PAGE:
Since I started writing about light painting in January, it seems like the trend has really picked up. Every few months, I have been able to search for examples of painting with light and find totally new (and exciting) results. The photographers – amateur and professional – out there seem to be upping their light painting game, as you can see in the following eleven examples.
1. Face Lit Up
Oh, hello, weird light face man whose eyes are looking in different directions! The person who made you did a really good job of creating a fun yet respect-demanding digital image. Obviously some fundamental artistic talent is being channeled into this photo. The face looks like Mick Jagger. I like it.
2. Tendrils of Light
One of the most unique light paintings I’ve seen, this image has a fluidity that causes the brain to confuse light for matter. It is neato. What makes it neato? Well, I think it’s mostly neato because the way the lines are painted makes the light seem like it has taken form and is alive.
3. Sphere of the Open Water
This looks like a great big ball of light. Therefore, it is awesome. What I can say that you don’t already know? If you like cool stuff, you like this. Let’s not overcomplicate things.
4. Pinwheel of Light at Night… All Right?
I do not understand how some light painters are able to create such perfect perforated light beams. But I like it. Light painting is able to create such perplexing images. How is one to feel about the image of a lonely self-circling disc of multi colored light? It’s a little sad. But also a lot of fun. That’s weird. And maybe that’s the particular weirdness of light paintings.
5. Or, Then Again, Maybe This Is the Particular Weirdness of Light Paintings
No, this is not the story of a young Bourbon Street performer who took a day off to take LSD in a light painter’s studio. This is just an example of taking painting with light to the next level. The metallic body paint makes the human subject part of the light painting canvas, as she becomes a source and receiver of light. This is pretty cool.
6. VROOM VROOM
At least, that’s what my two-year-old would call this photo. What a great idea to take a long exposure of a car and to keep it underexposed, knowing that the brightness of the light “paintbrush” would balance out the composition. I chose this example because it emblematizes the way light painting adds imagination to reality.
7. The Whole Light Paint Bucket
It’s important to remember that in light painting we have the paintbrush tool, yes, but we also have the paint bucket! If you’ve seen all my posts on the topic of painting with light, you might remember that the first examples I saw were applications in which large surfaces were “painted” with colored light, and the light source, or “paintbrush,” was not in frame. Since then, 90% of the examples I have given have shown the light source.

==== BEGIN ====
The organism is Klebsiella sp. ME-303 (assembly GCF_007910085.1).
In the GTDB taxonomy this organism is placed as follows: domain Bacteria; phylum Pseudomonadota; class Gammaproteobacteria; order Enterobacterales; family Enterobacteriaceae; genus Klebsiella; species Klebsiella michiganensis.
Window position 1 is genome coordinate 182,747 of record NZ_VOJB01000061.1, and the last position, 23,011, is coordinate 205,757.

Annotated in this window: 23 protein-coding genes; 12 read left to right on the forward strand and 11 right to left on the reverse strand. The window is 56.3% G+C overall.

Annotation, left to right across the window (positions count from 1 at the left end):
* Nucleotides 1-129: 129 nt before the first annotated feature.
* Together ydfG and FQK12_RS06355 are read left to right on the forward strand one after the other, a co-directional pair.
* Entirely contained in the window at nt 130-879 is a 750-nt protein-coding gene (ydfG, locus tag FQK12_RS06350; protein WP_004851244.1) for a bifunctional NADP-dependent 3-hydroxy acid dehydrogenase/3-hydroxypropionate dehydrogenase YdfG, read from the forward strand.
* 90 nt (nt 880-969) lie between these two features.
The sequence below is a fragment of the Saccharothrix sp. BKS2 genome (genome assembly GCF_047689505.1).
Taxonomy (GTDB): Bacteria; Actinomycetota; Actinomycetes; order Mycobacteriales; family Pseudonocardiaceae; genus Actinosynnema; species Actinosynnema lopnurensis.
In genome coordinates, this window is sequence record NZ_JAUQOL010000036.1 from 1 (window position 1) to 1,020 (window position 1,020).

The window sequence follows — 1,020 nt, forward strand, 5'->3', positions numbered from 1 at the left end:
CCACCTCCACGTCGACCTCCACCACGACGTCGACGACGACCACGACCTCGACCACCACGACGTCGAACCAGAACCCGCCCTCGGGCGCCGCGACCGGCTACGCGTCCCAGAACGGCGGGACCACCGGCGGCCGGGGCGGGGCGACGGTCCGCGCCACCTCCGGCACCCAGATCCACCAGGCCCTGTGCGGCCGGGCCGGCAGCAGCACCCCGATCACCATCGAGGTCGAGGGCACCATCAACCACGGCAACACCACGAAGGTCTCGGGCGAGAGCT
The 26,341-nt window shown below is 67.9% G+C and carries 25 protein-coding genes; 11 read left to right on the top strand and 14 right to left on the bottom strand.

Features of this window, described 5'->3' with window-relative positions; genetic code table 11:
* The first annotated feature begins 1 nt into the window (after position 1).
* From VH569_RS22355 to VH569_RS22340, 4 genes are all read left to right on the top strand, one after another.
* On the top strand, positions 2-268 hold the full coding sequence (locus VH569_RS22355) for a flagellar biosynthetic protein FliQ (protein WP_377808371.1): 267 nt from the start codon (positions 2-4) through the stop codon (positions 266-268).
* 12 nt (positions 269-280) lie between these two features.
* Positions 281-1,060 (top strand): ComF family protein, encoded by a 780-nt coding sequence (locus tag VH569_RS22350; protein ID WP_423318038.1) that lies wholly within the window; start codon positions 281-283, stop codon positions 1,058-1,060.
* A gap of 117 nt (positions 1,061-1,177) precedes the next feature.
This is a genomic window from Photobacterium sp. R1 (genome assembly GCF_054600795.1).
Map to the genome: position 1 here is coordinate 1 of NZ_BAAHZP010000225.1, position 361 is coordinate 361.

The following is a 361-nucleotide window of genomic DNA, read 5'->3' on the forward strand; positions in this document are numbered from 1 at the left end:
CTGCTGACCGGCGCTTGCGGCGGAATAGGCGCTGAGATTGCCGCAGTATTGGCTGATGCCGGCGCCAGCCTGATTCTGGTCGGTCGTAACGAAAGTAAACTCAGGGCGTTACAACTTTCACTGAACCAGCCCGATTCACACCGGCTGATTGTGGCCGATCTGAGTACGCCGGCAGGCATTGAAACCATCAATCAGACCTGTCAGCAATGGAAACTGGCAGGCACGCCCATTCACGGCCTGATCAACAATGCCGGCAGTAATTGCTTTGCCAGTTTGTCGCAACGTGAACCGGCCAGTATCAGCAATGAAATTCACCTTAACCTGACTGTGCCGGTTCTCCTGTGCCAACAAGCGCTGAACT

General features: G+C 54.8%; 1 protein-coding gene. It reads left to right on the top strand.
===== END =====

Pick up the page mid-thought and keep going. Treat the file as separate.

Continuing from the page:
8. Glowing from Within: The Light Painting Story
I think that in its early stages, light painting was used often to create glows from places without light sources. So, a photographer could sneak into something like this truck in the middle of the black night and go completely unseen by the camera’s lens. She could scramble in that truck and pop off a couple flashes with gels (or colored cellophane sheets) and then sneak away. This is what the result would be. If you think about it, lighting painting in this manner – I’ll call it the Glow-From-Within technique – follows similar logic to cove lighting, in general. That is: Both create indirect light emanating from an unseen place, with unseen light sources. Both, therefore, have a calming, enchanting effect.
9. Nightscapes Awash with Light
It’s good to return to the roots of light painting: Washing landscapes in light during a long exposure. It creates an otherworldly ambiance that suggests that maybe, just maybe, there’s a little sorcery in the air at night, when most of us are sleeping. Sparking the imagination: That’s the function good light painting serves.
10. Sparking the Imagination
This is one of my favorites because of the way it creates kind of a three-fold juxtaposition between nature and society and technology. These layers of meaning make this the kind of art work that raises philosophical questions, for example, about the relationship between technology and increasingly mediated reality, of representation and actuality. Add this to the already rich display of the artist’s desire to connect with nature despite the obstacles presented by both land development and the distancing of humanity from reality through increasing reliance on representations, and you have a pretty thought-provoking light painting. Also, it looks cool.
First of all, if you don’t get the title’s reference, then don’t worry about it. It’s a video game thing. Second of all, if you have any kind of interest in photography but spend a lot of time working indoors, you’ve probably tried taking pictures of inanimate things around your office. (OK, so I’m talking about myself.) Chances are, you haven’t had much luck. The pics were probably more fun to take than to examine, and they have probably been long since lost in the black matter of erased data. In other words, the photos weren’t good. But this one happens to be really awesome. It’s fun and very cool looking. Hadukin! Hadukin to bad office still lifes! Hadukin to darkness! Ha. Du. Kin.